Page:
Vaclav Havel and Kim Jong Il: A Contrast in Leadership

The coincidental loss of two world leaders in as many days illuminates a stark contrast in leadership styles. It is difficult to find a greater difference in approach than that of Václav Havel of the Czech Republic and Kim Jong Il of North Korea.

Václav Havel was President of Czechoslovakia and the Czech Republic from 1989 to 2003. Prior to his rise to power he was an outspoken dissident of Communist rule in Czechoslovakia. His political plays and support for the opposition frequently led to imprisonment. In the fall of 1989 he became the head of the revolution against Communist rule, the Velvet Revolution. His nonviolent approach led to a bloodless transfer of power and election in 1990 as the first freely elected President of Czechoslovakia since 1946.

Havel was an idealist and always fought for freedom for all individuals, no matter how unpopular that stance may be. For example, he fought for the rights of Gypsies and Communists after losing control of the government.

In contrast, despot Kim Jong Il was a brutal and cunning leader. At his ascension to ruler of North Korea in 1994 he inherited a country which had lost its benefactor, was slipping into a large-scale famine, and whose economy was in shambles. Despite the dire situation, Kim was able to nurture a fledgling nuclear program to the point of creating nuclear weapons which he used as blackmail in a brilliant game of tactical brinksmanship with China, the United States, Japan, and Russia. The famine ultimately terminated over two million lives, almost 10% of the North Korean population. Yet Kim was able to maintain control by treating the military well and keeping a tight lid on dissent.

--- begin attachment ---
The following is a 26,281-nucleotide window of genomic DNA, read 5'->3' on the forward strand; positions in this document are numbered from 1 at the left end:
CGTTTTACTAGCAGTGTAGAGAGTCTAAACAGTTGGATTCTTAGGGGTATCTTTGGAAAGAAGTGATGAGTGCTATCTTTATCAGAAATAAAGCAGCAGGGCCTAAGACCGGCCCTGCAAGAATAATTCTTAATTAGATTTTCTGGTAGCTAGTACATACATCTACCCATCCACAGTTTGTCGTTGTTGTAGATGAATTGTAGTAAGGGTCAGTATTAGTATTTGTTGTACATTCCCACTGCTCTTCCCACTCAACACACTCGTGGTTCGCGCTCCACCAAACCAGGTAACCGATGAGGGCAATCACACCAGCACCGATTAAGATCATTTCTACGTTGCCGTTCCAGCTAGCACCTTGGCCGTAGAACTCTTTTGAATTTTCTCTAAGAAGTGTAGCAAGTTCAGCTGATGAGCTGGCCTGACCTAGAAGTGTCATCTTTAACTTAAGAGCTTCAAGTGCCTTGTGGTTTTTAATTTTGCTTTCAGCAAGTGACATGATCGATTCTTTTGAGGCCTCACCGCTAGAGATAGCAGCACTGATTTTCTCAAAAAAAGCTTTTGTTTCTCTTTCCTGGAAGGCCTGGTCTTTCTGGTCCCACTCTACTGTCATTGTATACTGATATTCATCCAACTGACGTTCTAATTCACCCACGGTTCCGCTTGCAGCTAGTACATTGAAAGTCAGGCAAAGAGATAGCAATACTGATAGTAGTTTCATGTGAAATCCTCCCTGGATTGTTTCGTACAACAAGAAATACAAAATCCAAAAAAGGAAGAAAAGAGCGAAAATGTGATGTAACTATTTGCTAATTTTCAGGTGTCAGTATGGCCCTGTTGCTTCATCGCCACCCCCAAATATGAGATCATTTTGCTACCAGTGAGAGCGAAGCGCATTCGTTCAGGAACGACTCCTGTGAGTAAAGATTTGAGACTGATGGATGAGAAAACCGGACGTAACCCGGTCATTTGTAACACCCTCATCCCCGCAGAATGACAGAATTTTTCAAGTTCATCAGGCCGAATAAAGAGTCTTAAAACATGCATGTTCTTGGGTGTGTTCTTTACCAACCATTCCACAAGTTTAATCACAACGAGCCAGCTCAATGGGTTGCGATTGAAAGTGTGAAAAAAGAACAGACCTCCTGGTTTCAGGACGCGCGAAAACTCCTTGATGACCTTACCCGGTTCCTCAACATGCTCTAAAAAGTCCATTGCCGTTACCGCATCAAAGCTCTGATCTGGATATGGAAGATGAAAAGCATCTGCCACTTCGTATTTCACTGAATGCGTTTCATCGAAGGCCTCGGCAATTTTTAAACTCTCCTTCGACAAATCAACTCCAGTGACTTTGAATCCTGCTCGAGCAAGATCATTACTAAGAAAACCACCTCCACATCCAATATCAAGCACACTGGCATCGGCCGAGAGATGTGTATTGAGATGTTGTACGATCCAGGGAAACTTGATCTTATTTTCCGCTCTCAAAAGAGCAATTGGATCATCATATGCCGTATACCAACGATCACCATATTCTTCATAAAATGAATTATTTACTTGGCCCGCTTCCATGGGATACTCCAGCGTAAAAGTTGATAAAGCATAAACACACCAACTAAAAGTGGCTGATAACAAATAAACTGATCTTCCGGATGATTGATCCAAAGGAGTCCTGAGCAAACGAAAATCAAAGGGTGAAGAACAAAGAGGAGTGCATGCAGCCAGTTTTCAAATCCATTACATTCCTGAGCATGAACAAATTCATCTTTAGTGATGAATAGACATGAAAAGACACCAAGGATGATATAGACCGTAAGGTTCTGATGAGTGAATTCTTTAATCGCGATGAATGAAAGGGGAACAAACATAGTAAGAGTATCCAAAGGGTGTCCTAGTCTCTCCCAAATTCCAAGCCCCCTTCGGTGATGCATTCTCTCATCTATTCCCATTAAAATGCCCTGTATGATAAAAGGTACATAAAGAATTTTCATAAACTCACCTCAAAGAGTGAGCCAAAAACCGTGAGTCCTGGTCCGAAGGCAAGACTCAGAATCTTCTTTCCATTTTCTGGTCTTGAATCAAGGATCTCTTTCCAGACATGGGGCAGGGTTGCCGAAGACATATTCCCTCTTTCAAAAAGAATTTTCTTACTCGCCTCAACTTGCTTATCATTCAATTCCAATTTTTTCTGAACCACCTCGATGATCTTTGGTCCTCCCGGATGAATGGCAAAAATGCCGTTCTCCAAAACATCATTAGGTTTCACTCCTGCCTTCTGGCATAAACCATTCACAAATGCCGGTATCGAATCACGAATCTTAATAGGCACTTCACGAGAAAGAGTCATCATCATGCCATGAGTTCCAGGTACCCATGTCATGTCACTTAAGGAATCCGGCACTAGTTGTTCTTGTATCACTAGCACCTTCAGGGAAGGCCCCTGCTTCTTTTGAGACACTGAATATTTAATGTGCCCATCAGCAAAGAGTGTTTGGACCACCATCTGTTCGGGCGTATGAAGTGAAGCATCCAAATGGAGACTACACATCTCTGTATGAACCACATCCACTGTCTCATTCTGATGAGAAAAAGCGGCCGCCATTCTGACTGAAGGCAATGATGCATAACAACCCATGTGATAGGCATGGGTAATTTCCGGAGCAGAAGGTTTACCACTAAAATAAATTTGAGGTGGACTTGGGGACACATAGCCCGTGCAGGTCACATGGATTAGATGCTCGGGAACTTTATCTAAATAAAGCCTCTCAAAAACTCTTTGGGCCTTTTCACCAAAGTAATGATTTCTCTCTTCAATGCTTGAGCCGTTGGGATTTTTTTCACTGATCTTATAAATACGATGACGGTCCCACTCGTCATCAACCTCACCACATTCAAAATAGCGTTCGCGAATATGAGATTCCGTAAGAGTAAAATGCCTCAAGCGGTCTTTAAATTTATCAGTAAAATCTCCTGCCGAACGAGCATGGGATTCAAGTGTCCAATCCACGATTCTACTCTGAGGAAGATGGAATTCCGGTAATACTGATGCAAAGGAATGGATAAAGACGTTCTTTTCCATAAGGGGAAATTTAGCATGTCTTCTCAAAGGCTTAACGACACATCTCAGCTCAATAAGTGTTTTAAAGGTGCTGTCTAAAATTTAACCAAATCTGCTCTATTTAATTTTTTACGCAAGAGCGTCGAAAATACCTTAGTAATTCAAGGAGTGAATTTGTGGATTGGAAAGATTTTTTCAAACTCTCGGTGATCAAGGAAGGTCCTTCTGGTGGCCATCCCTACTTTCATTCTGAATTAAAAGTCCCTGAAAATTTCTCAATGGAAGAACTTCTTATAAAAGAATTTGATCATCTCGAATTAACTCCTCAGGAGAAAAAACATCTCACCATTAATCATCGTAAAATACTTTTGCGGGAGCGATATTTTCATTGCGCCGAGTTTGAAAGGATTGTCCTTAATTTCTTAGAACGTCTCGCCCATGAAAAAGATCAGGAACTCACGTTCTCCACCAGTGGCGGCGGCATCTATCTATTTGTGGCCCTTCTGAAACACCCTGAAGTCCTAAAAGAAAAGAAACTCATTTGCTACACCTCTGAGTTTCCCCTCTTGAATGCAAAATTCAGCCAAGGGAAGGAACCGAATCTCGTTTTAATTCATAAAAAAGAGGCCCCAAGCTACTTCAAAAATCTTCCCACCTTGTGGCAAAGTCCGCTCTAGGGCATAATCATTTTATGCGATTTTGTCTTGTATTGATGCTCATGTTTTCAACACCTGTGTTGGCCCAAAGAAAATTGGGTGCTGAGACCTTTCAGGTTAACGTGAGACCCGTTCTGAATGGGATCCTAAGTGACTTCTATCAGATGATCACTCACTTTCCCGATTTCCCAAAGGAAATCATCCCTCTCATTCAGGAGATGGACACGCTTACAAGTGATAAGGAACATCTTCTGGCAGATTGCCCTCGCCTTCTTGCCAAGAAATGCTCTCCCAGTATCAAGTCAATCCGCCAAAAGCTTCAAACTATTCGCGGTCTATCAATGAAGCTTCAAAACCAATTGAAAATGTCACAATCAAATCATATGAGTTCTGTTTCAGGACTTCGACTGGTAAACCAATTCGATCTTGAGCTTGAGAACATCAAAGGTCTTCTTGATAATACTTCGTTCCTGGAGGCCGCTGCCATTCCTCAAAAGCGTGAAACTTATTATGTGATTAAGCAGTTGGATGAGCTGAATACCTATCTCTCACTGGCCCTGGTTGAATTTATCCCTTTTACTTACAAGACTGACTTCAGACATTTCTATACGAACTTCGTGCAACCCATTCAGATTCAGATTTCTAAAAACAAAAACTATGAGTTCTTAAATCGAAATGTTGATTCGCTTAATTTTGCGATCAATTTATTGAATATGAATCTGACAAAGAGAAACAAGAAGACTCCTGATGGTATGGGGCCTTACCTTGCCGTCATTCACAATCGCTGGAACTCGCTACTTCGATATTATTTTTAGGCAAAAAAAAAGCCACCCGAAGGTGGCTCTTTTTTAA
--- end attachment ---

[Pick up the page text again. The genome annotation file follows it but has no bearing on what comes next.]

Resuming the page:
At the time he rose to power, pundits predicted his rule would unravel before his second anniversary as leader. Instead, Kim played his cards extremely well and beat all odds, maintaining rule, oppression and the country’s borders. Kim Jong Il led by fear, intimidation, and unpredictability.

The passing of these titans should give all leaders pause. As I observe and interact with leaders in organizations I see the complete spectrum of leadership, from abusive to congenial, from command and control to laissez faire, from respectful to disdain. It may be a good time to look in the mirror and assess your leadership style, much as many around the globe are assessing the leadership style of Havel and Kim.


• Do you lead more frequently with fear—or empowerment?
• Do you direct team members—or nurture their creative energy?
• Do you respect everyone, even those seemingly without any power?
• What legacy will your leadership leave behind?

Keywords: leadership, authentic, dark side

Share on Facebook
This entry was posted in Authenticity, Dark Side and tagged . Bookmark the permalink.

Leave a Comment

Your email address will not be published. Required fields are marked *